Think about your assignment, and how much information you can fit in that many pages. Is your topic so broad you could never fit everything in? Is your topic so narrow you're worried about finding enough to talk about? Once you decide on a topic of interest, you may need to broaden or narrow your topic scope. As you start your research, you should get some idea of whether your topic is too broad or too narrow from the number and relevance of the results of your searches in the databases.
- There will be too many results! It will be difficult to choose papers that could all contribute to a single paper, as each one will focus on a different aspect of anxiety, a different population, or situation. A better topic may be something like travel anxiety and airports
> Ways to narrow your topic:
- Is there a particular population you are interested in (children, men, college students, elderly, ethnic group, occupation, etc.)?
- Choose a more specific area of the condition (mental illness -> schizophrenia, memory -> eidetic, etc.)
- What perspective or take on the topic most interests you (care and treatment, prevention, causes, outcomes, economic factors, etc.)?
- Try adding more terms to your search, or using the facet menu on the results page to narrow things down.
- how did the Facebook unauthorized advertising experiments impact people trying to lose weight
- In this case, you could broaden either one of your main concepts and look at effect of targeted advertising in weight loss (not Facebook specifically) or outcomes of the Facebook unauthorized advertising experiments (not focused on weight loss specifically) - in this case, you might need to do both for effects of targeted advertising on the unaware.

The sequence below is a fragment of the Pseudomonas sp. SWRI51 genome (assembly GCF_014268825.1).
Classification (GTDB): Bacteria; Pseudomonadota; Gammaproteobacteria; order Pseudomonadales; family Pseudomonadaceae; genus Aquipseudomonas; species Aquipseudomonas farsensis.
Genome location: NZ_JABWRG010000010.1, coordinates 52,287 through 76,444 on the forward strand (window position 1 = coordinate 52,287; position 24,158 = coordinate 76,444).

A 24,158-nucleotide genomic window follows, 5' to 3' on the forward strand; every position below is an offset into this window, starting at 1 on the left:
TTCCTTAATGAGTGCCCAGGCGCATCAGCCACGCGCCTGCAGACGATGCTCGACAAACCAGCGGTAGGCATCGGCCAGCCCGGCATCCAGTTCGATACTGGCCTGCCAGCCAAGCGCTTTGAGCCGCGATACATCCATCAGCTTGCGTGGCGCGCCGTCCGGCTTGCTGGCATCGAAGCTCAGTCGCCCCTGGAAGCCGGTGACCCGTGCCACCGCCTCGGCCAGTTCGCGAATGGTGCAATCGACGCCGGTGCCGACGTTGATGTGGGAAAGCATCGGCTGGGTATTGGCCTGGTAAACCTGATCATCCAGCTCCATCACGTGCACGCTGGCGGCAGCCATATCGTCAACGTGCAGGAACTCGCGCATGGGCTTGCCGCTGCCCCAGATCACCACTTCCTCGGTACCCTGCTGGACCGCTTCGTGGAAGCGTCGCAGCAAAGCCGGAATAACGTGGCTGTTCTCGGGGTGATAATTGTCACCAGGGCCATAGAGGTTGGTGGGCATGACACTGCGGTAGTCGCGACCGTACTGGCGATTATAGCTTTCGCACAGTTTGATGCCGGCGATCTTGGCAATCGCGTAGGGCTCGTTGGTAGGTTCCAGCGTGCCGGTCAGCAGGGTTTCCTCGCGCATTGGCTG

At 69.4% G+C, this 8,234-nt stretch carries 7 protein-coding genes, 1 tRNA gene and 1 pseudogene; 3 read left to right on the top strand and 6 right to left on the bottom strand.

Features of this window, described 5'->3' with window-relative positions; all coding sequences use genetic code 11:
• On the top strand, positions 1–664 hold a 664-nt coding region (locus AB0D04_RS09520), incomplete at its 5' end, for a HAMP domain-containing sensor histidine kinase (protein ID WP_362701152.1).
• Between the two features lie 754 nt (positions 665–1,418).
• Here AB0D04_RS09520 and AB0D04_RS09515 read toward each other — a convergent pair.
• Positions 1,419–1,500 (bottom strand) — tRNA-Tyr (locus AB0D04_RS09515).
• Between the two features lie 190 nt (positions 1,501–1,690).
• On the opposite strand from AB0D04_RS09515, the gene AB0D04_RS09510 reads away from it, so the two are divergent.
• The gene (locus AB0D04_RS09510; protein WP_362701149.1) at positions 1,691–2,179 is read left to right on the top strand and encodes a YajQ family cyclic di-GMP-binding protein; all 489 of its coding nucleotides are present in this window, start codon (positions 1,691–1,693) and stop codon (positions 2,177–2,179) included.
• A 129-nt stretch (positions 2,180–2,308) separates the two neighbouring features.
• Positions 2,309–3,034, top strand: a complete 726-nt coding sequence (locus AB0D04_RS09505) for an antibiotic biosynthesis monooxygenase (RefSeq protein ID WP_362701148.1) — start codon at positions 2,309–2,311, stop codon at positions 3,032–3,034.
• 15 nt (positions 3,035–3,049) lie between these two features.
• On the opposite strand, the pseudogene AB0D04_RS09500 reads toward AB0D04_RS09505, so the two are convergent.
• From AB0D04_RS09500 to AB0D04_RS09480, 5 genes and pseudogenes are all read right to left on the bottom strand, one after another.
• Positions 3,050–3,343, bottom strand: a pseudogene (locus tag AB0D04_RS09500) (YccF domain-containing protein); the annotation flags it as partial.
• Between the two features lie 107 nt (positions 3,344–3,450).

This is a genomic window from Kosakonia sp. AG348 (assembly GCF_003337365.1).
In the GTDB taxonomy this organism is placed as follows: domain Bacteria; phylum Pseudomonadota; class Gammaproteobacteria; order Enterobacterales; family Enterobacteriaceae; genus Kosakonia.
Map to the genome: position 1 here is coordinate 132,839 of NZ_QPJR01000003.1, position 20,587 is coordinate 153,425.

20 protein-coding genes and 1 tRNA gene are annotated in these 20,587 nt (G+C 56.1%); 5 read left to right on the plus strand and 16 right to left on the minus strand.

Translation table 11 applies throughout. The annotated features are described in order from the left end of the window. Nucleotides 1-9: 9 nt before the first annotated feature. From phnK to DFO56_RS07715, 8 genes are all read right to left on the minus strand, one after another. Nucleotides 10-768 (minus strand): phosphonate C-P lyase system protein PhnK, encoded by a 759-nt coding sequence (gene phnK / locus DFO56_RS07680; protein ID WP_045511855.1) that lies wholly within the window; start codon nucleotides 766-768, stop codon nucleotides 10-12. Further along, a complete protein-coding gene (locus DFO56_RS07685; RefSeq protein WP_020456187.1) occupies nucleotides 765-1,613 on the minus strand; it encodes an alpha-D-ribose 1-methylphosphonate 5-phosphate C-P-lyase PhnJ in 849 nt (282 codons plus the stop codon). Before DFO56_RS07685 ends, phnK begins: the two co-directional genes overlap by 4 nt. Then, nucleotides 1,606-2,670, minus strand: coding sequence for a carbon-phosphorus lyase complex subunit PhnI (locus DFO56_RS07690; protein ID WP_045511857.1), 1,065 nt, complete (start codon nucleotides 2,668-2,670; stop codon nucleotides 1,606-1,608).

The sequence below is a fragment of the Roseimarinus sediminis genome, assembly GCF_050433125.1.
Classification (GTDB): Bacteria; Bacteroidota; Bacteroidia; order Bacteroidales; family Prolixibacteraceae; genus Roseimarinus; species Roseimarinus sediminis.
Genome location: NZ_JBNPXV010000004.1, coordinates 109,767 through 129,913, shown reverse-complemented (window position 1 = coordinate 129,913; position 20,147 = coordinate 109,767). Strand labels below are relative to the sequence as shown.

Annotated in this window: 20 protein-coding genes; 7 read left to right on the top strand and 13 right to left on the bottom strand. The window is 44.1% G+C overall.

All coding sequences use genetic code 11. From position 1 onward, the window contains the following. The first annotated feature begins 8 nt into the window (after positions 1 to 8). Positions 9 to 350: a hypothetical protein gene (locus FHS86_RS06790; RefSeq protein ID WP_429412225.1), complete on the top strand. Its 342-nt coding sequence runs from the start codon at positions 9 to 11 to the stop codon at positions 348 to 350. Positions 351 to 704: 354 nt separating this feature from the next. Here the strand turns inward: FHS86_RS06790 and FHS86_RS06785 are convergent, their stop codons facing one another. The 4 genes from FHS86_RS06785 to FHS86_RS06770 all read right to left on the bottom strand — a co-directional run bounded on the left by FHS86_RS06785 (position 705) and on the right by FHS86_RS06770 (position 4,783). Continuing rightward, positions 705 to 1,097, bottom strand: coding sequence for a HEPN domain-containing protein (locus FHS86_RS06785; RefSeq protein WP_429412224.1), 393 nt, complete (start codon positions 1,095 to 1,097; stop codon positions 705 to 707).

> Expand your search:
- Try related terms and synonyms: check the database thesaurus for suggested terms.
- Researchers may use terms that are different from the ones you are using - is the term you're using the one used in class or the casual term?
- Skim through the abstract page of papers you do find for suggested keywords and subject terms: this can often suggest a new direction or focus, too.
- Talk to a librarian!
> Not finding enough information?
Just because you are not finding anything does not automatically mean your topic is too narrow. Ask yourself these questions:
- Is your topic so new it's unlikely that much has been published yet? Remember that a publicity announcement or news article may appear before a scholarly article has time to be peer reviewed and published an an academic journal.
- Which databases have you been searching? Have you tried a subject-specific one or just Google or a general database like Academic Search Premier? Look for database suggestions in the Articles & Databases tab of this guide, or talk with a librarian.